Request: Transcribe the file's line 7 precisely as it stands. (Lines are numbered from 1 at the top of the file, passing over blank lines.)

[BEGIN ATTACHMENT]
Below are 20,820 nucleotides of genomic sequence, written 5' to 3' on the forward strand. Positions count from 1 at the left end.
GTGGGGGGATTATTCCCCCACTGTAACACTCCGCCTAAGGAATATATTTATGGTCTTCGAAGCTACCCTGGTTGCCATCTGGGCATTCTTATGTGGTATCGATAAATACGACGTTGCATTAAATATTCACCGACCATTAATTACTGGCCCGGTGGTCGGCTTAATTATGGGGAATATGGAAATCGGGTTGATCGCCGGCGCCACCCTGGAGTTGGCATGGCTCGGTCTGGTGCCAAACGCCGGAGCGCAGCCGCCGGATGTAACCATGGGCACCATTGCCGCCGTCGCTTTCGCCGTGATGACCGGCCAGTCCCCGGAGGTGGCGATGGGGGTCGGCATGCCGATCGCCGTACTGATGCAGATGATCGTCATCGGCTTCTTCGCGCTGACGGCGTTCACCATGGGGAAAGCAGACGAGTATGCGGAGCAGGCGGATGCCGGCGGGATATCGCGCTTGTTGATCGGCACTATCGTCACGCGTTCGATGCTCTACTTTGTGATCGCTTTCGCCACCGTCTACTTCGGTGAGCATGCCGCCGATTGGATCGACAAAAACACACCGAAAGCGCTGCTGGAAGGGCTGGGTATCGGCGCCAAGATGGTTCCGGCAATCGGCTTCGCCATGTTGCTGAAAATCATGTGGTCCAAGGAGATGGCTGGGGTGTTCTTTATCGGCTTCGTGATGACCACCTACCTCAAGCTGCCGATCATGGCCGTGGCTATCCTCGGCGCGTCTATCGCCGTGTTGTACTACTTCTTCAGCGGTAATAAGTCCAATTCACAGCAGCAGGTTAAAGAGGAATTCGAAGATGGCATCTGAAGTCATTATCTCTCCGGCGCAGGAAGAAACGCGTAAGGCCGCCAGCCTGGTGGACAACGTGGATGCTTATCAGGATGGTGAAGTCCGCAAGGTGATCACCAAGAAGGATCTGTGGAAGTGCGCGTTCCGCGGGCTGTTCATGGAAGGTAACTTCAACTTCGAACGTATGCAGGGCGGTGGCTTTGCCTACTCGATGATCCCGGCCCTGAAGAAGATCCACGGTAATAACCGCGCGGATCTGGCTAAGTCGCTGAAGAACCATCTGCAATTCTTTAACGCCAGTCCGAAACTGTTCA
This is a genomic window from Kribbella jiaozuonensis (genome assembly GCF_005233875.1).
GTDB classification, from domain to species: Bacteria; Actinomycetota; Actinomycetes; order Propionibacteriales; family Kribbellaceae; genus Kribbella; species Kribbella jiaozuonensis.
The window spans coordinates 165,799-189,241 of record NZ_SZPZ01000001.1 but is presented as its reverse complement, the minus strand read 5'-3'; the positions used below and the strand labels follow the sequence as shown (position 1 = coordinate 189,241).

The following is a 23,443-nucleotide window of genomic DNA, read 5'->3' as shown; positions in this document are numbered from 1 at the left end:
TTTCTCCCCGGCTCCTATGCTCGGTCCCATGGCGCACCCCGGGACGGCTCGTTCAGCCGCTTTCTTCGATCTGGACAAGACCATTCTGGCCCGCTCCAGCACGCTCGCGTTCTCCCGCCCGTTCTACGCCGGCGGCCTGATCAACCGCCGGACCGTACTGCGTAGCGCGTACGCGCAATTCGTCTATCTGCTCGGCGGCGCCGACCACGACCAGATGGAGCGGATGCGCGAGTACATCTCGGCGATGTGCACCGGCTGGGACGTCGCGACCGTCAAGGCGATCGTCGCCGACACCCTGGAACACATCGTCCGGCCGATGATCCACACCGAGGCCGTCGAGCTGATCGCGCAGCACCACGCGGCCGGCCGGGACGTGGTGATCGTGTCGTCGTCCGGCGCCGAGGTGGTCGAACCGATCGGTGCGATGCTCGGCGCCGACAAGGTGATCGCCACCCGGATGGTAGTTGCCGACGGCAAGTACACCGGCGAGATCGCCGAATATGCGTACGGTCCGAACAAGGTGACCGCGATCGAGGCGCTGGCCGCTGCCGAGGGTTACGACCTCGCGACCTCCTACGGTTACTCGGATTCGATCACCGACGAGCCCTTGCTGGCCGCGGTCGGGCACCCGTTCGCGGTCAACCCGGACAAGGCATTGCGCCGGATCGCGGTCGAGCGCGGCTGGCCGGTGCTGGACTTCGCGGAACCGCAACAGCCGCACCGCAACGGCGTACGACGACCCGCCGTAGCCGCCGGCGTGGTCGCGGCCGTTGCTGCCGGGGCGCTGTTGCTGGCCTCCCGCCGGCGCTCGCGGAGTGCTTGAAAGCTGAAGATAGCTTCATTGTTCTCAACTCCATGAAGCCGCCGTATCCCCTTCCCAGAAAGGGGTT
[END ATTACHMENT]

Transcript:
TTTCTCCCCGGCTCCTATGCTCGGTCCCATGGCGCACCCCGGGACGGCTCGTTCAGCCGCTTTCTTCGATCTGGACAAGACCATTCTGGCCCGCTCCAGCACGCTCGCGTTCTCCCGCCCGTTCTACGCCGGCGGCCTGATCAACCGCCGGACCGTACTGCGTAGCGCGTACGCGCAATTCGTCTATCTGCTCGGCGGCGCCGACCACGACCAGATGGAGCGGATGCGCGAGTACATCTCGGCGATGTGCACCGGCTGGGACGTCGCGACCGTCAAGGCGATCGTCGCCGACACCCTGGAACACATCGTCCGGCCGATGATCCACACCGAGGCCGTCGAGCTGATCGCGCAGCACCACGCGGCCGGCCGGGACGTGGTGATCGTGTCGTCGTCCGGCGCCGAGGTGGTCGAACCGATCGGTGCGATGCTCGGCGCCGACAAGGTGATCGCCACCCGGATGGTAGTTGCCGACGGCAAGTACACCGGCGAGATCGCCGAATATGCGTACGGTCCGAACAAGGTGACCGCGATCGAGGCGCTGGCCGCTGCCGAGGGTTACGACCTCGCGACCTCCTACGGTTACTCGGATTCGATCACCGACGAGCCCTTGCTGGCCGCGGTCGGGCACCCGTTCGCGGTCAACCCGGACAAGGCATTGCGCCGGATCGCGGTCGAGCGCGGCTGGCCGGTGCTGGACTTCGCGGAACCGCAACAGCCGCACCGCAACGGCGTACGACGACCCGCCGTAGCCGCCGGCGTGGTCGCGGCCGTTGCTGCCGGGGCGCTGTTGCTGGCCTCCCGCCGGCGCTCGCGGAGTGCTTGAAAGCTGAAGATAGCTTCATTGTTCTCAACTCCATGAAGCCGCCGTATCCCCTTCCCAGAAAGGGGTT